Cloud Brokerage Makes It Easier Than Ever To Implement The Rule Of Two

Cloud Brokerage Makes It Easier Than Ever To Implement The Rule Of Two

In IT, as in life generally, the rule of two is a useful precept to live by. In a nutshell, the rule of two states that if you only have one of something, you might as well not have any of it. It’s a simple way of expressing the idea that redundancy is the key to reliability. If you’re limited to one instance of something that’s vital to your happiness, efficiency, or productivity, then you’re always only one unforeseen event away from disaster.

The typical example of the application of the rule of two is backups. A common refrain in the IT industry is that if data exists in only one place, its existence is tenuous at best. Backups exist to ensure that there is no single point of failure in a business’ data storage strategy. No backups is akin to being an incident away from annihilation. One backup is great. Two backups — each insulated from events that might impact the other — are ideal.

But the rule of two applies to more than just backups — it can be applied to all levels of infrastructure management — from data storage to servers to entire networks. If any part of an application’s functioning depends on a single server, then a failure in that server will take the application down, regardless of the robustness of redundancy planning in other areas of the application’s infrastructure. You can have redundant web servers, but if those web servers depend on a single database server, then availability is entirely dependent on that single point of failure.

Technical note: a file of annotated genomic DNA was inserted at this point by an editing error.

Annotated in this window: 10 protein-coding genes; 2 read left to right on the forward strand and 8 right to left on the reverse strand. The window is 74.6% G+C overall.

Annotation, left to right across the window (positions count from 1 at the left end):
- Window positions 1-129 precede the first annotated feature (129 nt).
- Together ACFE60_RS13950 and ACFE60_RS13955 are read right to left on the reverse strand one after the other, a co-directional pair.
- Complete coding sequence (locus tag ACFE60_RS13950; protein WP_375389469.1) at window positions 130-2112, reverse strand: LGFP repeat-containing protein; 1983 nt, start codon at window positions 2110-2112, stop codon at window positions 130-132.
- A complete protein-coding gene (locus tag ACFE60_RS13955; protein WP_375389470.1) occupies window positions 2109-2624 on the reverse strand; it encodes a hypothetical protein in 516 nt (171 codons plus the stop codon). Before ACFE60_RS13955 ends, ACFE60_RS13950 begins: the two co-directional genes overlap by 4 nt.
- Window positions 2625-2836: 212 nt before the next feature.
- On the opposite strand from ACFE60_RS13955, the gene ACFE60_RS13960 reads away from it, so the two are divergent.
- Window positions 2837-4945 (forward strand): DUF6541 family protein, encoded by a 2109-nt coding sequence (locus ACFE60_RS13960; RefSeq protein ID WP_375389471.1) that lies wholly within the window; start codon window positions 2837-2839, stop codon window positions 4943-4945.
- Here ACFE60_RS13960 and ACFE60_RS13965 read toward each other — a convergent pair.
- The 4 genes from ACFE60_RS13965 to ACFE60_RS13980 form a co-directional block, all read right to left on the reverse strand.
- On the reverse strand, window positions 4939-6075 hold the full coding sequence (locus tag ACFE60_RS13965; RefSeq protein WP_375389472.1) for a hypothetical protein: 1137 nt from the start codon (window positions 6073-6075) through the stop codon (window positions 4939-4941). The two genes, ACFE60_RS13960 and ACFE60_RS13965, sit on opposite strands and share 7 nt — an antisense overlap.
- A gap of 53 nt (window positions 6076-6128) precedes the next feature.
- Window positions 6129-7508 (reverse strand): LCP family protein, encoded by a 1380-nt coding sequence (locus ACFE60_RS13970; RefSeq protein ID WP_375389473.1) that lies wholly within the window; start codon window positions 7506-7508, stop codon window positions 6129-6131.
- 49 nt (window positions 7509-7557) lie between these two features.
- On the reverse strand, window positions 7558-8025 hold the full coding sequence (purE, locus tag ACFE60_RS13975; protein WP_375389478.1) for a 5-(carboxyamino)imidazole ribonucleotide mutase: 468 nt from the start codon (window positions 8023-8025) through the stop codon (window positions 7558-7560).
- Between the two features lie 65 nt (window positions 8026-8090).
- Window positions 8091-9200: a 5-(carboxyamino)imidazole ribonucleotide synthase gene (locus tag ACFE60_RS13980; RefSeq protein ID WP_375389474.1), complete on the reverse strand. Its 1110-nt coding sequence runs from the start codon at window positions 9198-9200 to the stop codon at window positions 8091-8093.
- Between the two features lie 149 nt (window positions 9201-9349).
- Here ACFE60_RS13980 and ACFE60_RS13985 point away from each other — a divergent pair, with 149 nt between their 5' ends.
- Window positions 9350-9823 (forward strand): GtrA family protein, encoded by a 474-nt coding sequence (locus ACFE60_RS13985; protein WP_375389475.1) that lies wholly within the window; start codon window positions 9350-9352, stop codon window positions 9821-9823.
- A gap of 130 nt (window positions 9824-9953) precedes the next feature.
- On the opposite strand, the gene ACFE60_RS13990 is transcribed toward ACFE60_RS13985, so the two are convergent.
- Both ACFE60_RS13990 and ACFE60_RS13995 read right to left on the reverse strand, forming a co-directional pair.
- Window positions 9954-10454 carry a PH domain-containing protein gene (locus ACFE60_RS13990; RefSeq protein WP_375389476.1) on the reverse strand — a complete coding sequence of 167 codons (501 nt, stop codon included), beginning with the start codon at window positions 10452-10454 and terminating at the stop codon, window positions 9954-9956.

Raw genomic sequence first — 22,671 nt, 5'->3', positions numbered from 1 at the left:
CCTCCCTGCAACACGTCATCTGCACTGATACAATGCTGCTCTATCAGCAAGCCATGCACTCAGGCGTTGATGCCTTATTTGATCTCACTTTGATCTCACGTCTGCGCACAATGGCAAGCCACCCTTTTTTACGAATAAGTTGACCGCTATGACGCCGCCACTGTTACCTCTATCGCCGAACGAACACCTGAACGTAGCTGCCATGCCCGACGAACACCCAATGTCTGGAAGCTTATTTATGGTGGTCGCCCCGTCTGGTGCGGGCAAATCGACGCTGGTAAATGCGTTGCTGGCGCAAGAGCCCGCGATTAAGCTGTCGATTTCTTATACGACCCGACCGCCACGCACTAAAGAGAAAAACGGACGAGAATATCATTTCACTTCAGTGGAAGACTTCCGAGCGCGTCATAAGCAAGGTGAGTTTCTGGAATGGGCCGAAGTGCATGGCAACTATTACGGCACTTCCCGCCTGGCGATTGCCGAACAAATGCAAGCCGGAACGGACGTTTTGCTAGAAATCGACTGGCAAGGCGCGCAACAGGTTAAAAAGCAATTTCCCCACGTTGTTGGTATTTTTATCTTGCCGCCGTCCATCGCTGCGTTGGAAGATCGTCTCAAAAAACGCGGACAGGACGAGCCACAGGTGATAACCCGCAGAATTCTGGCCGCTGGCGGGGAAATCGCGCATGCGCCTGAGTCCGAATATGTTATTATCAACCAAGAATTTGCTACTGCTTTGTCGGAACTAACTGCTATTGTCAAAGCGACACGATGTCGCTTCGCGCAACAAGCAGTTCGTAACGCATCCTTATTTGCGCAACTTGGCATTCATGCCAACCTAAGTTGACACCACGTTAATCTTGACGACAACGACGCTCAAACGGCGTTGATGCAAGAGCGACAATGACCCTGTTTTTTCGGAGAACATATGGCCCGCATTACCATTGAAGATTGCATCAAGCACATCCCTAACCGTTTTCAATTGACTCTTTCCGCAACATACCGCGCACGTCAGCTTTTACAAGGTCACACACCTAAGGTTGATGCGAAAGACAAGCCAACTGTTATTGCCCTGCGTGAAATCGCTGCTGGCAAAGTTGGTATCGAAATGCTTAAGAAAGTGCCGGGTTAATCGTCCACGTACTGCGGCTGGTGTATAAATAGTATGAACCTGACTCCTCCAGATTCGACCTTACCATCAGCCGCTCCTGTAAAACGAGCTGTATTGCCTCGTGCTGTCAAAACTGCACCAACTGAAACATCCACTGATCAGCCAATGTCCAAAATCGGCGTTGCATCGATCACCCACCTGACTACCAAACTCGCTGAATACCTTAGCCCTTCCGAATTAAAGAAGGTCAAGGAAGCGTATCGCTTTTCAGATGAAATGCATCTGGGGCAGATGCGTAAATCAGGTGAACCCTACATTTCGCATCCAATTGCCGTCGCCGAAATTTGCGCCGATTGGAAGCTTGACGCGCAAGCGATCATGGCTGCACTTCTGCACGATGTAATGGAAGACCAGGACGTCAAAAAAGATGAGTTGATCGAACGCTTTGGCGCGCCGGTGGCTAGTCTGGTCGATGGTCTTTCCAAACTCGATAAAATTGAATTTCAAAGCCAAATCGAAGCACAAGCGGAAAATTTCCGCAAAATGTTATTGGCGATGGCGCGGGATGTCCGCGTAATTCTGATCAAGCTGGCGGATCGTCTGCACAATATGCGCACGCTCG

One of the great strengths of cloud platforms is that they make it much easier — and less expensive — to implement the rule of two. Redundant servers can be waiting to take over from nodes that fail. Load balancing across multiple servers is almost as easy. In the cloud, the rule of two can be implemented programmatically — new servers can be spun up automatically in response to server failures. And all at a lower cost than a bare metal implementation of robust redundancy, where the servers have to be bought and maintained in a data center — sitting idle until their moment to shine.

But, as I said earlier, it’s ideal to implement the rule of two across all infrastructure levels, and even in the cloud that hits a snag. On most cloud platforms it’s possible to create redundancy at the server level, the network level, and even the data center level by deploying infrastructure into different regions. But at that point we hit the ceiling. Platforms cannot provide their own redundant instance. And that’s a problem, because it’s risky for any business to rely on a single vendor’s platform.

Platform redundancy has typically not been easy even in the cloud, but in recent years cloud brokerage platforms have risen to make implementing even this level of redundancy straightforward. A cloud integration layer can abstract from the management interfaces of multiple cloud vendors, often spread across the globe, and provide a single point of control and billing — deploying redundant servers on multiple cloud platforms becomes almost as easy as deploying them on a single network.

Cloud brokerage empowers business to apply the rule of two at every level of their business’s infrastructure deployment, ensuring a more redundant architecture that leverages normalized services which don’t require the added complexity of additional API integration.

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  • Yeah it is true and I agree with that Cloud brokerage empowers business to apply the rule of two at every level of their business’s infrastructure deployment, ensuring a more redundant architecture that leverages normalized services which don’t require the added complexity of additional API integration.

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